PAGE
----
I had fun tonight. There were moments I was filled with hysterical and historical laughter—if that’s even possible. I found myself laughing with many other audience members at the jokes and bits from Vaudeville long before my time and at jokes so old they shouldn’t have been funny today. And, yet they were. New jokes and bits propelled the play along at a breathtaking pace.
I just saw COOLERS, an Imagination Creation, in conjunction with The Perkins Center of the Arts and Bravo Entertainment production of an original comedy with music at The Perkins Center for the Arts in Collingswood, NJ, and enjoyed it immensely.
COOLERS is advertised as “a valentine to the days of vaudeville and to the entertainers who kept all of America singing and laughing into a new century!” It certainly is that. Local playwright Alex Wilkie created an enormously entertaining play with delightful characters, while he pays tribute to the glory and decline of Vaudeville days and remembers the troupers—some of whom were quite the performers as well.
“Coolers,” if you didn’t know, is the name that was given to the vaudeville performers who kept the audience entertained while the movie projectors cooled and new movie reels could be loaded.
Chuck Gill, who produced and directed the show, put together a true ensemble production. He also gave us some unusual but effective staging like keeping the entire cast on stage most of the time, giving us almost a chorus line effect. That only added to the chaos and delight. When the individual acts start rehearsing on their own, we are treated to stronger reminders of how good these acts could be, and that they weren’t as bad as they thought they were. When characters dialogued, you heard their personal stories.
I like plays with heart–plays that are more than a vehicle for catchy tunes and this is one. COOLERS was well performed from “Bill’s” gruff opening to the play’s final heartfelt song that seemed genuinely shared with the audience. Without gushing, I can say I enjoyed each individual performance of each distinct character. I know Melissa Connell is capable of fine singing because I have heard her sing in other shows so I was naturally impressed when she faked not being able to sing. That’s harder to do than you think.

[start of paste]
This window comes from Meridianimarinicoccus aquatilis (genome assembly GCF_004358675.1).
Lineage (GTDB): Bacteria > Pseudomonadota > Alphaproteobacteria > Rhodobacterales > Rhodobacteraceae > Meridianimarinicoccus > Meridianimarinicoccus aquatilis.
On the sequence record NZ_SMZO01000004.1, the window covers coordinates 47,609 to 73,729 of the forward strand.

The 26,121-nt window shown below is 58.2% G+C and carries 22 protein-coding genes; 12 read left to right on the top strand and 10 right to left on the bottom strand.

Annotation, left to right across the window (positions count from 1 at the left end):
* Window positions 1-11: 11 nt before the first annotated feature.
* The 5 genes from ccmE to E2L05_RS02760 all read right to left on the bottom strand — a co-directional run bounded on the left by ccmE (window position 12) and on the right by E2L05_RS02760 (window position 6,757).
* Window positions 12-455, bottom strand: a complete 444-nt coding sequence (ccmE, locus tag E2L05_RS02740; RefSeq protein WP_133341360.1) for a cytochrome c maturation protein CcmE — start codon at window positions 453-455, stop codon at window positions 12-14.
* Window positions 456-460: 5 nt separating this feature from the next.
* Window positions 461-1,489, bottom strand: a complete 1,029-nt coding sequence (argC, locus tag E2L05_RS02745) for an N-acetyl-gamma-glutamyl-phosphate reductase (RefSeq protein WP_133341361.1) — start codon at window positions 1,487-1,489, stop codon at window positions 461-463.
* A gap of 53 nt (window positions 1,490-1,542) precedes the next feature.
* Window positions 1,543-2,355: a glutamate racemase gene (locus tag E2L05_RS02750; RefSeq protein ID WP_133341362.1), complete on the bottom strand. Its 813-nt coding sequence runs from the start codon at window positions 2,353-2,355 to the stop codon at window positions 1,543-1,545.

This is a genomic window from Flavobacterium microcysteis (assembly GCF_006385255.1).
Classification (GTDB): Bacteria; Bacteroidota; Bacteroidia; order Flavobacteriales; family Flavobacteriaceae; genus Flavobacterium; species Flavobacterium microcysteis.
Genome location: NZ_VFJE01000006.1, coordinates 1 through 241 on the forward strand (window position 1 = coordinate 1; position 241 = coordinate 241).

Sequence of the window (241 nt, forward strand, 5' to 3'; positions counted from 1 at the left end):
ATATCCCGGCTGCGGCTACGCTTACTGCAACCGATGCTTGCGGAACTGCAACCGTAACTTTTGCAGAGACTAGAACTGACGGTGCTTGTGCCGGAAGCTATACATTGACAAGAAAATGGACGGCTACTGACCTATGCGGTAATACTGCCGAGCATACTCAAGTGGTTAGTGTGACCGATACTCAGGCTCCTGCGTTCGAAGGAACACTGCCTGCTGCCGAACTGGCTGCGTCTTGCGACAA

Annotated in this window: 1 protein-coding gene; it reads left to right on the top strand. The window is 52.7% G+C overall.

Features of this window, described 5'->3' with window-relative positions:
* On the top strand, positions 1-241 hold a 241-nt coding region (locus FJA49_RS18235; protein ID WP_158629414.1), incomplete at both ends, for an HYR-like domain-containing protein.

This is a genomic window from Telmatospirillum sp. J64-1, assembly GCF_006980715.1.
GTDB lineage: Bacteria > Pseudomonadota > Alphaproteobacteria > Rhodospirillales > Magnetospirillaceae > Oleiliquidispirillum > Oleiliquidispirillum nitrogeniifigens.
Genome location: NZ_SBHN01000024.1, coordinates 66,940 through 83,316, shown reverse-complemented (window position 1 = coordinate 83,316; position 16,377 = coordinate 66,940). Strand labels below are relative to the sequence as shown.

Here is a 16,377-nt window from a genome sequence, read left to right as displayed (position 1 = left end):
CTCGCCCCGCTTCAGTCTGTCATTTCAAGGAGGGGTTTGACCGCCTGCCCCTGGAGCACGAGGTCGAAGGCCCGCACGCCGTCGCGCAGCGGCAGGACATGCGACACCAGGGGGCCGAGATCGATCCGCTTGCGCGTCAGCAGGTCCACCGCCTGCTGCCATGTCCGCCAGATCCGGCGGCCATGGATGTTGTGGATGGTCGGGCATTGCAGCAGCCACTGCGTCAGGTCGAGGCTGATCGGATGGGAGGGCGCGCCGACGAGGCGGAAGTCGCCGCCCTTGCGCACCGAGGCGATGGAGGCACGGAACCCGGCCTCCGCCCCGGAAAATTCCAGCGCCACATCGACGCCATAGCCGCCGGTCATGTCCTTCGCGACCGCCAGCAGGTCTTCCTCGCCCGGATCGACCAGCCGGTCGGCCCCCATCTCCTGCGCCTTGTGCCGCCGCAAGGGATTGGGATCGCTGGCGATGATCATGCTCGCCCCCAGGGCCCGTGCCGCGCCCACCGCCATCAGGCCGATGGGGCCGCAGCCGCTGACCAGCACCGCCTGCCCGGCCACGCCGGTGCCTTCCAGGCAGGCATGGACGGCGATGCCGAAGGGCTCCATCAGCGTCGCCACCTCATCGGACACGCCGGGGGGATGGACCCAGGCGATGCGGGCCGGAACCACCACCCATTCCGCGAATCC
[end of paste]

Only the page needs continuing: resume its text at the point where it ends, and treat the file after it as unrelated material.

I could easily mention every single performance as a standout performance and not be exaggerating. Alex Wilkie’s characters are also stars. They seem real, as if based on real vaudevillian performers, and if they aren’t, he did as great a job creating them as the actors did bringing them to life.
Generally, crowded stages bother me, but it seemed here that it was intentional. I would have liked a larger stage for the actors rather than fewer actors on stage to give them room for their own individual and special moments, but that’s me and my style of directing. But this only proves, there can be a time for a crowded stage. I learn more about theatre everyday and I continue to be amazed.
Chuck Gill did a terrific job of directing an original play in conjunction with the writer in untested venue as well. Kudos also to the rest of the production staff that included Andre Vermeulen, the Music Director, Travis Lawrence, the Technical Director, Jeff Bettencourt, Lighting Design, Jason Gonserkevis, Sound Design, Frank Caputo for Props and Rob Paluso for Costumes.
This was the first play performed in the Loft of the Perkins Center for the Arts this year and should it prove successful, I’m sure there will be others. In my mind it was a definite success. The usual theater amenities are lacking at this point but with such a good show, the audience is forgiving. The stage could have been higher or the seats elevated in the back, but when you’re new, resources are an issue and you don’t have the luxury of having a complete set of dinnerware—if you get my drift. And, in many ways, it was a test to see if an audience would come. Those amenities will come in time. Meanwhile, the space is flexible and all a theatre company really needs is an audience.
For actors: Plays have been written about how much “fun” that can be, but most of the time it really is a great experience for everyone involved. I was in a play called PLAY ON! in which the playwright kept changing the play at the last minute. I’ve done three original plays and they become a special part of your repertoire–for your acting resume, for the list of shows you want to direct, if you do that. Acting or directing a show is a creative process all by itself. Add in working with the playwright, hearing from him or her about the intent of this or that scene, understanding the play directly from his or her point of view is a learning experience every performer should have.
I admit it makes me nervous to be part of a brand new untested play, but after having done it, I even have the courage to take a failed play, discover what made it fail, correct those mistakes and make it work the way it should. I will also admit that I sit in the theatre when an original play is being presented, as I did with this one, and wonder if it’s going to measure up to the standards of plays I know have stood the test.
For COOLERS: Here’s the test — Is the writing worthy of an audience, or does the audience have to forgive too much, or must the actors become the creators of more than their own characters? This play is excellent; it gets a very good grade from me, for what it’s worth, and passes the test. The play has a few days left in its short run: March 5, 11th and 12th. I hope you get to see it.
by Alex Wilkie
Directed/Produced by Charles J. Gill
March 5 – 12, 2011
Imagination Creation (in conjunction with The Perkins Center of the Arts and Bravo Entertainment)
Perkins Center of the Arts
30 Irvin Avenue